Nursing ETDs

Publication Date



Background: Over the past 10 years, the number of people diagnosed and living with cancer has increased exponentially. In 2006, the Institute of Medicine (IOM) released a report targeting survivorship care as an area that was not being appropriately addressed. Since then, the majority of research has focused on breast, colon, and prostate cancers, the three most common cancer types. Historically, survivorship care plans (SCPs) have been identified as important tools that can aid a patients transition from acute survivorship to extended and permanent survivorship and from oncologist to primary care provider. Purpose: The purpose of this descriptive qualitative pilot study was to focus on the cancer survivorship of women with ovarian cancer. In attempt to meet the specific needs of this population, this study implemented an ovarian cancer specific SCP (O-SCP) with women who have been newly diagnosed. The O-SCP was implemented at the beginning of treatment rather than at completion in order to address survivorship needs at the onset of patients' survivorship journey, rather than at the completion of treatment. Because uncertainty begins at diagnosis, the O-SCP may be a tool to address this state from the onset of diagnosis and during and after treatment. Methods: Purposive sampling was used to recruit seven women newly diagnosed with ovarian cancer. Data were collected at two different meetings with the participant: first, when the O-SCP was implemented, and second, approximately six weeks later, when an open-ended, semi-structured interview was conducted with each patient. Thematic analysis was carried out on the seven digitally-recorded interviews. Results: Three categories of themes emerged during analysis: resource, communication, and negative emotional response. Themes were interrelated with each other. Discussion: New information was identified regarding the usefulness of a disease-specific SCP for women diagnosed with ovarian cancer when the O-SCP was implemented at the beginning of chemotherapy treatment. While this study was small is size, it produced positive preliminary findings that the early implementation of an O-SCP provides a benefit to patients and may reduce uncertainty. Notably the early implementation of the O-SCP provided patients with a good resource and facilitated improved communication with outside providers. Future Research: Further research is necessary to explore if the early implementation of an O-SCP can reduce specific negative emotional responses (such as fear, anxiety, and anger) exhibited by women with ovarian cancer. In addition, to distinguish the needs of women newly diagnosed with ovarian cancer and those whose cancer reoccurs and whether O-SCP should exist specific to each population. Finally, further content analysis of the O-SCP would also be worthwhile to determine usability in the target population, including cultural acceptability, visual appeal, and ease of understanding.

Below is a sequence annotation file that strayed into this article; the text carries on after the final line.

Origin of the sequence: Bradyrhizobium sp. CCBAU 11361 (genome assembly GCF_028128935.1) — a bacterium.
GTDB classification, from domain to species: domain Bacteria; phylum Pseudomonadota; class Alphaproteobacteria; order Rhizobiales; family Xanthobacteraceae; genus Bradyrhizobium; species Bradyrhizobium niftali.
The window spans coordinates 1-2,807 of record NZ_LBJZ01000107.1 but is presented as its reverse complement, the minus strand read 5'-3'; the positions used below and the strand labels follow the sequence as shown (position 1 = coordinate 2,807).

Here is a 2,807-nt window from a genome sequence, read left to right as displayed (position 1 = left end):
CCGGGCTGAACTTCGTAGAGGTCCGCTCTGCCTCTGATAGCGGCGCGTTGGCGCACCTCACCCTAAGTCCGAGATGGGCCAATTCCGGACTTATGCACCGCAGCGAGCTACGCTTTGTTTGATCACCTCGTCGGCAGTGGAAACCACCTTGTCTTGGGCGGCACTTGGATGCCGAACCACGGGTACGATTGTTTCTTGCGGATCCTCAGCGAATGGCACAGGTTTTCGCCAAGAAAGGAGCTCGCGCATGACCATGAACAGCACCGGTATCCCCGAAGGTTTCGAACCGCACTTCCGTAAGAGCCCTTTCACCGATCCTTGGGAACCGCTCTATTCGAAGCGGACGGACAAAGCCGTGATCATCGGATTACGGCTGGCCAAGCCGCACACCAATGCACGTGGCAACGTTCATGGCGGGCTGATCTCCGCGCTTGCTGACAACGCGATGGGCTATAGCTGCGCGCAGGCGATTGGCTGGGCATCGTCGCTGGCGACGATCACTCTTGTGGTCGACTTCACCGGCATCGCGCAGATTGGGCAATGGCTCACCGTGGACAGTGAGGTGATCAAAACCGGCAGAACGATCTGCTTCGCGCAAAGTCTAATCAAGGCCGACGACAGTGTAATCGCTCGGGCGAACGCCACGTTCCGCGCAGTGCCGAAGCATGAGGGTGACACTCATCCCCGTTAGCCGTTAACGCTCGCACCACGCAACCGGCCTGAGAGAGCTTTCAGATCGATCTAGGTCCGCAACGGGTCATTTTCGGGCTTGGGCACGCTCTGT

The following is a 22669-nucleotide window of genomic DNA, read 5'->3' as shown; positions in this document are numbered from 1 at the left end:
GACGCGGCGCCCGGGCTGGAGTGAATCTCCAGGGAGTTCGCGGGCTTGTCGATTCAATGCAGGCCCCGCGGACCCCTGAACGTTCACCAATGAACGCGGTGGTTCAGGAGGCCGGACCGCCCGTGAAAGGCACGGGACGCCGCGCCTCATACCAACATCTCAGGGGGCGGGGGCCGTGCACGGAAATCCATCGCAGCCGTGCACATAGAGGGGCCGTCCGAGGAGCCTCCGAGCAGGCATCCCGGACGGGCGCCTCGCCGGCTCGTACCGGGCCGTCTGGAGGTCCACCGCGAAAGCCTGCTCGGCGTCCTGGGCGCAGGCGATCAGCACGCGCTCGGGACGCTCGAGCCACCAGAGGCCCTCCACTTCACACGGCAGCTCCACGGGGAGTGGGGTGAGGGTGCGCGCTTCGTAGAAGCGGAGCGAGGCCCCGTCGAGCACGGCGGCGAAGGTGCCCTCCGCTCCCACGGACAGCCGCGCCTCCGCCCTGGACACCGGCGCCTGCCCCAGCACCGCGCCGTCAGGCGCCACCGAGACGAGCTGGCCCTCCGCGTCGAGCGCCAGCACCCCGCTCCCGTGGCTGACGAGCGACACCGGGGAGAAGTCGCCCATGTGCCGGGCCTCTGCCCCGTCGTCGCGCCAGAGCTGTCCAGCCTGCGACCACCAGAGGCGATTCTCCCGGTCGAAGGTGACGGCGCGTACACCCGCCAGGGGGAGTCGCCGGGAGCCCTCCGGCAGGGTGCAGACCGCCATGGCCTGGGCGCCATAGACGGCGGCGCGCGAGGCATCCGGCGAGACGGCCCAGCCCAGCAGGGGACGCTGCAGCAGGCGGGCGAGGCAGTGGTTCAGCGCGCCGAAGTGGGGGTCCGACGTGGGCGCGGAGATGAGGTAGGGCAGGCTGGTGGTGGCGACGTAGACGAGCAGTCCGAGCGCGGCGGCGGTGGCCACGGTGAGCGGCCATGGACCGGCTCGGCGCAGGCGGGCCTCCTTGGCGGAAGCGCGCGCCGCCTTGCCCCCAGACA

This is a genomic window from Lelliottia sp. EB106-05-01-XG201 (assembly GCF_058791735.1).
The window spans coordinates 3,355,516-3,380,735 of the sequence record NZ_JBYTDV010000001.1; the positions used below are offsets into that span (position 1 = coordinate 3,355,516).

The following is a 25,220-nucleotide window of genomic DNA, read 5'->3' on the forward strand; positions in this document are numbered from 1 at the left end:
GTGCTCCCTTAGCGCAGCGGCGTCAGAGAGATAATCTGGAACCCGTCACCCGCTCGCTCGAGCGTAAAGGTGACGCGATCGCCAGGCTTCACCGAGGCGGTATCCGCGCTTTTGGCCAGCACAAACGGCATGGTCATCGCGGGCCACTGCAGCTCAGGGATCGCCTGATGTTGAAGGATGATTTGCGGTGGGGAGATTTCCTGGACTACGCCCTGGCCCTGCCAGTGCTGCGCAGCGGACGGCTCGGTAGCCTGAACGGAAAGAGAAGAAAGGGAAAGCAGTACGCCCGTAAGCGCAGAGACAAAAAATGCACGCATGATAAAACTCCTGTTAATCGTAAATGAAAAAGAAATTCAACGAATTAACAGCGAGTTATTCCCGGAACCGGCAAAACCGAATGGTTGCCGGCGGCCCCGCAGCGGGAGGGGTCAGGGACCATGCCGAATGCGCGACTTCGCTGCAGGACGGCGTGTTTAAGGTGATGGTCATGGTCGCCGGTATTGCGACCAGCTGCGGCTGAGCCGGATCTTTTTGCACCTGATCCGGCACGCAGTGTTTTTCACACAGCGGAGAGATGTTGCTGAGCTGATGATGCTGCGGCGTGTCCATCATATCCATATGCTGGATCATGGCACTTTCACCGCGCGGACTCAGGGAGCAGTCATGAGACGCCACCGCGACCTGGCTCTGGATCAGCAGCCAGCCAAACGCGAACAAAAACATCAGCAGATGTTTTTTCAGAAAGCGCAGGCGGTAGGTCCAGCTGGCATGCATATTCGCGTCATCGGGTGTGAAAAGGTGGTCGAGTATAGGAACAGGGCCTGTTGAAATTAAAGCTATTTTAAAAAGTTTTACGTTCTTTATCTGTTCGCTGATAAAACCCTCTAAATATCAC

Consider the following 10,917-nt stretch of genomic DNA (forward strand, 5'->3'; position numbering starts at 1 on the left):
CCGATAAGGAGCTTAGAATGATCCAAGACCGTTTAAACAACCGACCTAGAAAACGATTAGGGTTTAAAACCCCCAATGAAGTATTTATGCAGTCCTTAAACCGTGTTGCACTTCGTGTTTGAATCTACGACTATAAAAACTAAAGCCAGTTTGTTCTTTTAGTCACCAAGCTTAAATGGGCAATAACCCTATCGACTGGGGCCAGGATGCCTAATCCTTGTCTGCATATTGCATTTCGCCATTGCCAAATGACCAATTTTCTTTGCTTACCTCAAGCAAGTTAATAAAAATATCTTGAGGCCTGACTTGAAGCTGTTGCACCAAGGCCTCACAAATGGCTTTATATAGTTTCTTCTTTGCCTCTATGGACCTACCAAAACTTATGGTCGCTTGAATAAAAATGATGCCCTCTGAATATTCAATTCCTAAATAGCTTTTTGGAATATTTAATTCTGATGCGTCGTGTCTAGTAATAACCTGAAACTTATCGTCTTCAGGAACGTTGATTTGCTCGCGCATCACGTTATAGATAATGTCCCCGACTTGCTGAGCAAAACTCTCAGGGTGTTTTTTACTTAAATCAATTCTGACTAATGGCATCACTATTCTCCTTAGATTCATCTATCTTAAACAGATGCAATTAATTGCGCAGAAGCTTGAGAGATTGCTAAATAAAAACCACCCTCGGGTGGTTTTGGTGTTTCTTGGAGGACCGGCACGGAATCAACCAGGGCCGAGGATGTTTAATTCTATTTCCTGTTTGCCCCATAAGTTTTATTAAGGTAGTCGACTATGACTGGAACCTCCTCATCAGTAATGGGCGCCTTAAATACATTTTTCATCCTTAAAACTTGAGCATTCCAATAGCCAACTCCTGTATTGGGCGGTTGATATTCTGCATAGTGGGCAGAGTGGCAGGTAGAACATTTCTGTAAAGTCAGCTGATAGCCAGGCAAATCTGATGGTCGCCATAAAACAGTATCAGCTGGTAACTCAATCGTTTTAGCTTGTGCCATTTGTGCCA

Degree Name


Level of Degree


Department Name

College of Nursing

First Committee Member (Chair)

Haozous, Emily PhD, RN

Second Committee Member

Davis, Andra PhDc, RN, AOCN


ovarian cancer, survivorship



Document Type